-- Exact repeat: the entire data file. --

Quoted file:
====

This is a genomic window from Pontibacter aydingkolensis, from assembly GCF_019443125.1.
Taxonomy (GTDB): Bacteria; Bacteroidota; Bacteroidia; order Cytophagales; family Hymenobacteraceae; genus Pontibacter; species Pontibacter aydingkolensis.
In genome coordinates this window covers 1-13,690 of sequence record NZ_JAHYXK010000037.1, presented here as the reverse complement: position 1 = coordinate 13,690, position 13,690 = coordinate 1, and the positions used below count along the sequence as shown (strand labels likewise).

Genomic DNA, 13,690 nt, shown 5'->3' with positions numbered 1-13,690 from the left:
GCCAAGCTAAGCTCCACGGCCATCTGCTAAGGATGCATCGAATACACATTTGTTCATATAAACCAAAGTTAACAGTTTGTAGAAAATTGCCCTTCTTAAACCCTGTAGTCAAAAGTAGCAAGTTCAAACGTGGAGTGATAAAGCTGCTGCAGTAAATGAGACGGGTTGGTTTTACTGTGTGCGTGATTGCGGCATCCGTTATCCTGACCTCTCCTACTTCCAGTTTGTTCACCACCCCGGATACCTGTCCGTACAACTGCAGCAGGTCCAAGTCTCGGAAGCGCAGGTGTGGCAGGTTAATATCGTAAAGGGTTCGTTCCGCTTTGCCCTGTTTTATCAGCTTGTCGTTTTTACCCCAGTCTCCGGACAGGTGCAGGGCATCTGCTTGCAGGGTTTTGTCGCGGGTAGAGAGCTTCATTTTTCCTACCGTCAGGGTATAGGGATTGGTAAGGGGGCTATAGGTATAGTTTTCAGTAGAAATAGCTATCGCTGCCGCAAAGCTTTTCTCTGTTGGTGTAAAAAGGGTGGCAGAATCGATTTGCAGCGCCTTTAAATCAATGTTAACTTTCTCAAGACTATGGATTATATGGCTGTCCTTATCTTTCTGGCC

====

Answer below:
This is a genomic window from Pontibacter aydingkolensis, from assembly GCF_019443125.1.
Taxonomy (GTDB): Bacteria; Bacteroidota; Bacteroidia; order Cytophagales; family Hymenobacteraceae; genus Pontibacter; species Pontibacter aydingkolensis.
In genome coordinates this window covers 1-13,690 of sequence record NZ_JAHYXK010000037.1, presented here as the reverse complement: position 1 = coordinate 13,690, position 13,690 = coordinate 1, and the positions used below count along the sequence as shown (strand labels likewise).

Genomic DNA, 13,690 nt, shown 5'->3' with positions numbered 1-13,690 from the left:
GCCAAGCTAAGCTCCACGGCCATCTGCTAAGGATGCATCGAATACACATTTGTTCATATAAACCAAAGTTAACAGTTTGTAGAAAATTGCCCTTCTTAAACCCTGTAGTCAAAAGTAGCAAGTTCAAACGTGGAGTGATAAAGCTGCTGCAGTAAATGAGACGGGTTGGTTTTACTGTGTGCGTGATTGCGGCATCCGTTATCCTGACCTCTCCTACTTCCAGTTTGTTCACCACCCCGGATACCTGTCCGTACAACTGCAGCAGGTCCAAGTCTCGGAAGCGCAGGTGTGGCAGGTTAATATCGTAAAGGGTTCGTTCCGCTTTGCCCTGTTTTATCAGCTTGTCGTTTTTACCCCAGTCTCCGGACAGGTGCAGGGCATCTGCTTGCAGGGTTTTGTCGCGGGTAGAGAGCTTCATTTTTCCTACCGTCAGGGTATAGGGATTGGTAAGGGGGCTATAGGTATAGTTTTCAGTAGAAATAGCTATCGCTGCCGCAAAGCTTTTCTCTGTTGGTGTAAAAAGGGTGGCAGAATCGATTTGCAGCGCCTTTAAATCAATGTTAACTTTCTCAAGACTATGGATTATATGGCTGTCCTTATCTTTCTGGCC